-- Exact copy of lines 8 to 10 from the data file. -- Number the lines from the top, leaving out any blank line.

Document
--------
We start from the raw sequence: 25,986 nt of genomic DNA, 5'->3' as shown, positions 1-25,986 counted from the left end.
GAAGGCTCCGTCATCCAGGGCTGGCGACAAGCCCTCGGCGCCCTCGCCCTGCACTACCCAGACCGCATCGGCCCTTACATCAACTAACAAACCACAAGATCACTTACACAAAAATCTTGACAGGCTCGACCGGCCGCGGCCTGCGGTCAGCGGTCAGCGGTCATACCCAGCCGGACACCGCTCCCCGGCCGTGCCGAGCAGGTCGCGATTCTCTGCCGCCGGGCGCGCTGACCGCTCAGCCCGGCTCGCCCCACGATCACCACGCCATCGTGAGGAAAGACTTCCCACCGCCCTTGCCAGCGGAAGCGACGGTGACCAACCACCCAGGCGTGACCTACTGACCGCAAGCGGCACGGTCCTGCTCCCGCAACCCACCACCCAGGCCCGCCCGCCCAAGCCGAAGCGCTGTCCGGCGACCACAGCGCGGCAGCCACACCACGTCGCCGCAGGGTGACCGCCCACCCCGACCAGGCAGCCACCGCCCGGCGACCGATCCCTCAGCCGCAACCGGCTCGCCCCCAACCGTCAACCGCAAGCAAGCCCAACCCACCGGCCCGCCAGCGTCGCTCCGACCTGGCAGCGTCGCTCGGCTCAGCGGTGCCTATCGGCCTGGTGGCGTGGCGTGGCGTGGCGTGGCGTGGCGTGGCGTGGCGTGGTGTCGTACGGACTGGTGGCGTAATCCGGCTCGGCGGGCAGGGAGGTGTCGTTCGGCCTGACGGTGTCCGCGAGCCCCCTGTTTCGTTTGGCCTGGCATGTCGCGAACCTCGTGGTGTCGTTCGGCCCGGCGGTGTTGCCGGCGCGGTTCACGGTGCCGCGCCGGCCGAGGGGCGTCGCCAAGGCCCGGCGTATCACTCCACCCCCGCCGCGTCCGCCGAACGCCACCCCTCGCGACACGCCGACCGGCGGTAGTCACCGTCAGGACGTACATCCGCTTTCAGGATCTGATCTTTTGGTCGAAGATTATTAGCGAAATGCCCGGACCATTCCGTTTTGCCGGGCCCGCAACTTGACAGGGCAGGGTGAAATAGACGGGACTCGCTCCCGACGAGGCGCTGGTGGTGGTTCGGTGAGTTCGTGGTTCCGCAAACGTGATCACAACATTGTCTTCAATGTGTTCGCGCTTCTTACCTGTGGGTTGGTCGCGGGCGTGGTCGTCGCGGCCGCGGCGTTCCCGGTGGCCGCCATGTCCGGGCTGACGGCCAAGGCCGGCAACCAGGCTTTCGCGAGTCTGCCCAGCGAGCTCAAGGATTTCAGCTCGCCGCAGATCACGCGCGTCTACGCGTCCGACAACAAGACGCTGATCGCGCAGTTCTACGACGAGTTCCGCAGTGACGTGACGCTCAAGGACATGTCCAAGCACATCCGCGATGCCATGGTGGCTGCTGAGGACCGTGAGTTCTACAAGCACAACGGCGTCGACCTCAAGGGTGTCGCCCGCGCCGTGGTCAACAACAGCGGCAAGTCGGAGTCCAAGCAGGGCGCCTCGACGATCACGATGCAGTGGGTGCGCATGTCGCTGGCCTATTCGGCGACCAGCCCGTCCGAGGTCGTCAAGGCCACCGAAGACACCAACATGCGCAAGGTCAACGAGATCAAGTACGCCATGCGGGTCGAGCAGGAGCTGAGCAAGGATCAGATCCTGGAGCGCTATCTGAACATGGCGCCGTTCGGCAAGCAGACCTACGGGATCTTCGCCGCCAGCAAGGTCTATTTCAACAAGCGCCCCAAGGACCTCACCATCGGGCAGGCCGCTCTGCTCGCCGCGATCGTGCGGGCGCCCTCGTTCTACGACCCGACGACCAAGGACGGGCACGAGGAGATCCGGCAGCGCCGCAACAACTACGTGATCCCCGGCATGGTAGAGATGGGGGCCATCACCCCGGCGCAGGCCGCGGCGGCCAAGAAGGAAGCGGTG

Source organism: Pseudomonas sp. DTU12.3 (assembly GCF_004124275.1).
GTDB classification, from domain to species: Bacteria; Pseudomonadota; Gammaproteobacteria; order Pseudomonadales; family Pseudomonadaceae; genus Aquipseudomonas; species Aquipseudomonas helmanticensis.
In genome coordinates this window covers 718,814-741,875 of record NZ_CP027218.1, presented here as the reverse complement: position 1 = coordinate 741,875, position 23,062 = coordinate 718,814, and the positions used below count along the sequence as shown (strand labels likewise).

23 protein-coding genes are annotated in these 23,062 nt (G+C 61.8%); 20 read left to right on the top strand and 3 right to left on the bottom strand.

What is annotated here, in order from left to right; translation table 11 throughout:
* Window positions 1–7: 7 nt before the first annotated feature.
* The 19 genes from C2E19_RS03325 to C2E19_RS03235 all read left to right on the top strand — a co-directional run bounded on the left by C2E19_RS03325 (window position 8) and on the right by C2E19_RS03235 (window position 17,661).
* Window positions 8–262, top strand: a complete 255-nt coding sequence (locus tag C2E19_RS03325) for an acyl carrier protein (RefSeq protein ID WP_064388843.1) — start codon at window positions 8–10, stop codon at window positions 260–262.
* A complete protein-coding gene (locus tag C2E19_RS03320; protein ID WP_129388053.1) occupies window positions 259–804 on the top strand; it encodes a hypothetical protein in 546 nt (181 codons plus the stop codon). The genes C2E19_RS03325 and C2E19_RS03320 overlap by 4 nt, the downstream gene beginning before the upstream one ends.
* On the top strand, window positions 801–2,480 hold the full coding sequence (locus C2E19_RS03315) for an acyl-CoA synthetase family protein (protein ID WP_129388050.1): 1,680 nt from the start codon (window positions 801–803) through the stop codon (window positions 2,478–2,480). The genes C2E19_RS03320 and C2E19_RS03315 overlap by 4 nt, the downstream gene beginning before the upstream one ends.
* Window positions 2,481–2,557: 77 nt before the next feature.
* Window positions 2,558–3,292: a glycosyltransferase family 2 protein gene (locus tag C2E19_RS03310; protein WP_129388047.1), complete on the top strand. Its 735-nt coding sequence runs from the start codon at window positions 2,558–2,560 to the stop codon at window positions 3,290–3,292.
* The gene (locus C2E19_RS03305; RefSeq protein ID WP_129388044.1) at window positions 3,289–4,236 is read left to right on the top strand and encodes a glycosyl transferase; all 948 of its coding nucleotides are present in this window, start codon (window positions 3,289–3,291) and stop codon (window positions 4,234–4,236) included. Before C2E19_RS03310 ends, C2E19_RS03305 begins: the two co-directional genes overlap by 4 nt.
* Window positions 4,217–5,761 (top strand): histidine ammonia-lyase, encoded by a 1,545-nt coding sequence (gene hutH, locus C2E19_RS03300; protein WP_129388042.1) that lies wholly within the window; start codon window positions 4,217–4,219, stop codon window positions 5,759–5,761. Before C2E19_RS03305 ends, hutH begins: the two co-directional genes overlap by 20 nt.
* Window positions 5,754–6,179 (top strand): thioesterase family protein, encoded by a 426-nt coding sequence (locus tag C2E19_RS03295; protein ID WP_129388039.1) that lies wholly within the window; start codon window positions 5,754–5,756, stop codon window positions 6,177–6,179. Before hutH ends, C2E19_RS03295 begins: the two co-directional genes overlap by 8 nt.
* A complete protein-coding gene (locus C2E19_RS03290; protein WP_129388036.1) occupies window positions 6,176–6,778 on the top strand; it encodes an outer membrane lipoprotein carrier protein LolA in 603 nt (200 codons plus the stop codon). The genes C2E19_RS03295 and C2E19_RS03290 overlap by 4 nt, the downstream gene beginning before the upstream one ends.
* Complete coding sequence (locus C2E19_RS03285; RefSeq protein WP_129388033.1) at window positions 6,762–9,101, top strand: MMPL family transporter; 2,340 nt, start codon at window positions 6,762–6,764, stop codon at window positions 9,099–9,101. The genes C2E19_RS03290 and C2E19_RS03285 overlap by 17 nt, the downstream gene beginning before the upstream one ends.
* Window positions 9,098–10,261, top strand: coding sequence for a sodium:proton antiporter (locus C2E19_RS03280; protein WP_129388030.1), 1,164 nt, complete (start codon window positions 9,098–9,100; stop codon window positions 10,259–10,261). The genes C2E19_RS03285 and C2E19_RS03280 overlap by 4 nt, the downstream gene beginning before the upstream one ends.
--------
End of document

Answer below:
* Window positions 1–7: 7 nt before the first annotated feature.
* The 19 genes from C2E19_RS03325 to C2E19_RS03235 all read left to right on the top strand — a co-directional run bounded on the left by C2E19_RS03325 (window position 8) and on the right by C2E19_RS03235 (window position 17,661).
* Window positions 8–262, top strand: a complete 255-nt coding sequence (locus tag C2E19_RS03325) for an acyl carrier protein (RefSeq protein ID WP_064388843.1) — start codon at window positions 8–10, stop codon at window positions 260–262.